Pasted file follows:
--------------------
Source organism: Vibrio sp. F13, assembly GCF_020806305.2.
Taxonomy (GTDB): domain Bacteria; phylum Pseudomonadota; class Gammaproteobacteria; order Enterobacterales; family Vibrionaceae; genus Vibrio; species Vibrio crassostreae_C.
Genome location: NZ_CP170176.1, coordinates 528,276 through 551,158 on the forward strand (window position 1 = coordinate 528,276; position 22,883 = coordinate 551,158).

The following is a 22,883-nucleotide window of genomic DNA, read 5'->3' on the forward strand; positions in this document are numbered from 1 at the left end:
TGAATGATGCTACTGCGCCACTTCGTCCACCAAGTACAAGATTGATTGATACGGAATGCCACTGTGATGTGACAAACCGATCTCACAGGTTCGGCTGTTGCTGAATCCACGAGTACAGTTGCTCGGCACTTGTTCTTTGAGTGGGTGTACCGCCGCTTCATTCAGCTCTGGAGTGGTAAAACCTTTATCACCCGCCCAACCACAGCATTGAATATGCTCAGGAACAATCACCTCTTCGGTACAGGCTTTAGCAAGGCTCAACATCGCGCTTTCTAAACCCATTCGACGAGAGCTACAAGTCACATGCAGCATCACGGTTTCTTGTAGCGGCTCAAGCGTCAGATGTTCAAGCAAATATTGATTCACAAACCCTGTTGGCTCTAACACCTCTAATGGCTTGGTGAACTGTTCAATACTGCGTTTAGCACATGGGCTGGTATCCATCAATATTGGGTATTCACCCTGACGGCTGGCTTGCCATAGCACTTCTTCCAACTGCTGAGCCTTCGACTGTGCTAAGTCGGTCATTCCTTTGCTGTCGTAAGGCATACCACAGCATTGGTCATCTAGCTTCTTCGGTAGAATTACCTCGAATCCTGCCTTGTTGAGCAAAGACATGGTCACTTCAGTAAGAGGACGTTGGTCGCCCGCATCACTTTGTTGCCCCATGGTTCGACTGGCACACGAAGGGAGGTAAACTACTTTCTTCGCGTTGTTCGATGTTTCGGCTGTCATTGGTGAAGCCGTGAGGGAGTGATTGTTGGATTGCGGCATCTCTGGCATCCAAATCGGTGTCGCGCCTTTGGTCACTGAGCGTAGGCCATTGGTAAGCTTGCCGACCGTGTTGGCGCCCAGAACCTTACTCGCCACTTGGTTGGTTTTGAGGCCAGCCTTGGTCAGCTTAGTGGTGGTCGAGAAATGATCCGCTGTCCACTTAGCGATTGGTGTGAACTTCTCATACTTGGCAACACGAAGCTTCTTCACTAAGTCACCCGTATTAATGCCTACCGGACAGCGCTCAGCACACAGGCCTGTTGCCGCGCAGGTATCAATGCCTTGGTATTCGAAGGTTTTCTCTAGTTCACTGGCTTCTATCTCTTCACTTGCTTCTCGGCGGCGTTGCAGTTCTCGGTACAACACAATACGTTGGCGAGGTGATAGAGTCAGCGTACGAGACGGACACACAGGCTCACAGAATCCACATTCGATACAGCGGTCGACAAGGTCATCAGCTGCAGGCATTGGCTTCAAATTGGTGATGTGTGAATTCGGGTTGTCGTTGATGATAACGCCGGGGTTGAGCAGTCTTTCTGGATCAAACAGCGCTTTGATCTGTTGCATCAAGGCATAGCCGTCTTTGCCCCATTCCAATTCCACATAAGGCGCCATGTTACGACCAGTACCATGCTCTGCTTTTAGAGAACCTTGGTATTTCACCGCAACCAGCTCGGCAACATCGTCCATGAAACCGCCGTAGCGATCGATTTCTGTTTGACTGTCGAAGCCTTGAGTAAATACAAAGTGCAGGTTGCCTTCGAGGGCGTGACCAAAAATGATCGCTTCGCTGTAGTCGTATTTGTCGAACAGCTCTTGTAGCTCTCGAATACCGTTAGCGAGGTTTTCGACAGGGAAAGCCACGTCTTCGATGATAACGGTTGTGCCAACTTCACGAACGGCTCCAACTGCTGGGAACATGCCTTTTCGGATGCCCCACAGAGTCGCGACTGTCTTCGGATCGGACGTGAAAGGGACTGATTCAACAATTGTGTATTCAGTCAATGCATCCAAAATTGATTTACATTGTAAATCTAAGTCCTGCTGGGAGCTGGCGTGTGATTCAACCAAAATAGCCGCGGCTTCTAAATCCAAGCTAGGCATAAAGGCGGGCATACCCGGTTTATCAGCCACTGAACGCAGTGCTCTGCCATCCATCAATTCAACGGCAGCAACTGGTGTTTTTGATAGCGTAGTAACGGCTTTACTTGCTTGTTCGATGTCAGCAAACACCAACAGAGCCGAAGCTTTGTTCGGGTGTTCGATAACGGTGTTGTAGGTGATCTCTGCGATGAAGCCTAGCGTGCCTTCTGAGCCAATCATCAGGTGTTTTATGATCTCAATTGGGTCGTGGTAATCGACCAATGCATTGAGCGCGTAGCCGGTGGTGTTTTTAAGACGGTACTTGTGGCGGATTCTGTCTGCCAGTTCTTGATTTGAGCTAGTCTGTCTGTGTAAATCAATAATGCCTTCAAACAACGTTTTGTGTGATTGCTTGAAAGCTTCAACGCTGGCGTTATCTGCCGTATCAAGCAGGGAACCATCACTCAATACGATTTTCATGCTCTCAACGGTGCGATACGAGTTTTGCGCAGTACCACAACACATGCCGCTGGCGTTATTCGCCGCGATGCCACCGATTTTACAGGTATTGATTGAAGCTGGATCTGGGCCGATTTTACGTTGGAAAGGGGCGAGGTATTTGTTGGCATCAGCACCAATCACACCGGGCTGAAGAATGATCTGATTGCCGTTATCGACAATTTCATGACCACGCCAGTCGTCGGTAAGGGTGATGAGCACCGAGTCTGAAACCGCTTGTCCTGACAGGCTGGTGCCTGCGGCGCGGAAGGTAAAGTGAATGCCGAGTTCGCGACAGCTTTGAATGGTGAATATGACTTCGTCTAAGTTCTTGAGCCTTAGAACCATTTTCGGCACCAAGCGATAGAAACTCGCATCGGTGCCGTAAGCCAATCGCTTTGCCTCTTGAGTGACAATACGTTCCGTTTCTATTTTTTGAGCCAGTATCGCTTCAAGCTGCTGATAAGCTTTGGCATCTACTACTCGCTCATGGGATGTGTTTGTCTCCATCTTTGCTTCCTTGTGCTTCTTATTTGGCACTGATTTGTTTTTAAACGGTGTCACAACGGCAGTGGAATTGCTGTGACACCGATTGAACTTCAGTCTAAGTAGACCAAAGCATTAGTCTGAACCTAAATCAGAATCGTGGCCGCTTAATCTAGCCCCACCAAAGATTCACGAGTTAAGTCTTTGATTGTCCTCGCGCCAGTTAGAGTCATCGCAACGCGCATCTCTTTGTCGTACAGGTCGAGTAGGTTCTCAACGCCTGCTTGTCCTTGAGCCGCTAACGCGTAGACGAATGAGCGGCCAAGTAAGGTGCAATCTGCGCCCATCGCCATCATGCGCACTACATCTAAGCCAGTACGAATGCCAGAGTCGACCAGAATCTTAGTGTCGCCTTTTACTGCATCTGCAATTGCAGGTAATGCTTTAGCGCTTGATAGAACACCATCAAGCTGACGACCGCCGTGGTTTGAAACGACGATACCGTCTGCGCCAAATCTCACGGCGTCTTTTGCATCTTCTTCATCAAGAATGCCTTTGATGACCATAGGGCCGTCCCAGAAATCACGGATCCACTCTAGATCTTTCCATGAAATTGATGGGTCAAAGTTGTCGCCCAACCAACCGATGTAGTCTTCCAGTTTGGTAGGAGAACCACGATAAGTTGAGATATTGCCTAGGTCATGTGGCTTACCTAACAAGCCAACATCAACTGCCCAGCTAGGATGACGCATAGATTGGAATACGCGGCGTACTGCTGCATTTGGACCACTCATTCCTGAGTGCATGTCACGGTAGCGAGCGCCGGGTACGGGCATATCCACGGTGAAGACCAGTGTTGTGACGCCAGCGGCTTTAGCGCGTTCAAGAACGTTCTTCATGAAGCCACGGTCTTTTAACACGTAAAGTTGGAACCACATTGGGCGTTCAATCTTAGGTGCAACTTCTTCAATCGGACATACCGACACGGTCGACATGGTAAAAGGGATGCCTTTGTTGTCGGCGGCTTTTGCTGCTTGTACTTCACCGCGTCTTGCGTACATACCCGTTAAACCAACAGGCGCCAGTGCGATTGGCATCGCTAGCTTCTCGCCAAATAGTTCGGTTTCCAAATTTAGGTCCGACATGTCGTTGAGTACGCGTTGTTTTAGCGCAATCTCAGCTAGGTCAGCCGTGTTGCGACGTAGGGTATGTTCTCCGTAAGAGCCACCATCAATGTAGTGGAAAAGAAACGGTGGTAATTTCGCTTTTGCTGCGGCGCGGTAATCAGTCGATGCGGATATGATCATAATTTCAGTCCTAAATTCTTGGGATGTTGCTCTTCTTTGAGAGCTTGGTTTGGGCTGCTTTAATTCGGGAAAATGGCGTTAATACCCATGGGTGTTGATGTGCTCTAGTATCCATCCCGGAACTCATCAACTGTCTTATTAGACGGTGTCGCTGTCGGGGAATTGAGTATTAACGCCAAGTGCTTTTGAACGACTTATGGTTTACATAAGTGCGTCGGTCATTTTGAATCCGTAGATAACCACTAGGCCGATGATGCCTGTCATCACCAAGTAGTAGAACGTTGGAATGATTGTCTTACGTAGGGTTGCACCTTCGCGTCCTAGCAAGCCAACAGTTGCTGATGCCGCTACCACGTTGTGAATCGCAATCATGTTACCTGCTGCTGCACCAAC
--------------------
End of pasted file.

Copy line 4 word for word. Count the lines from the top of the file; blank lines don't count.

The following is a 22,883-nucleotide window of genomic DNA, read 5'->3' on the forward strand; positions in this document are numbered from 1 at the left end: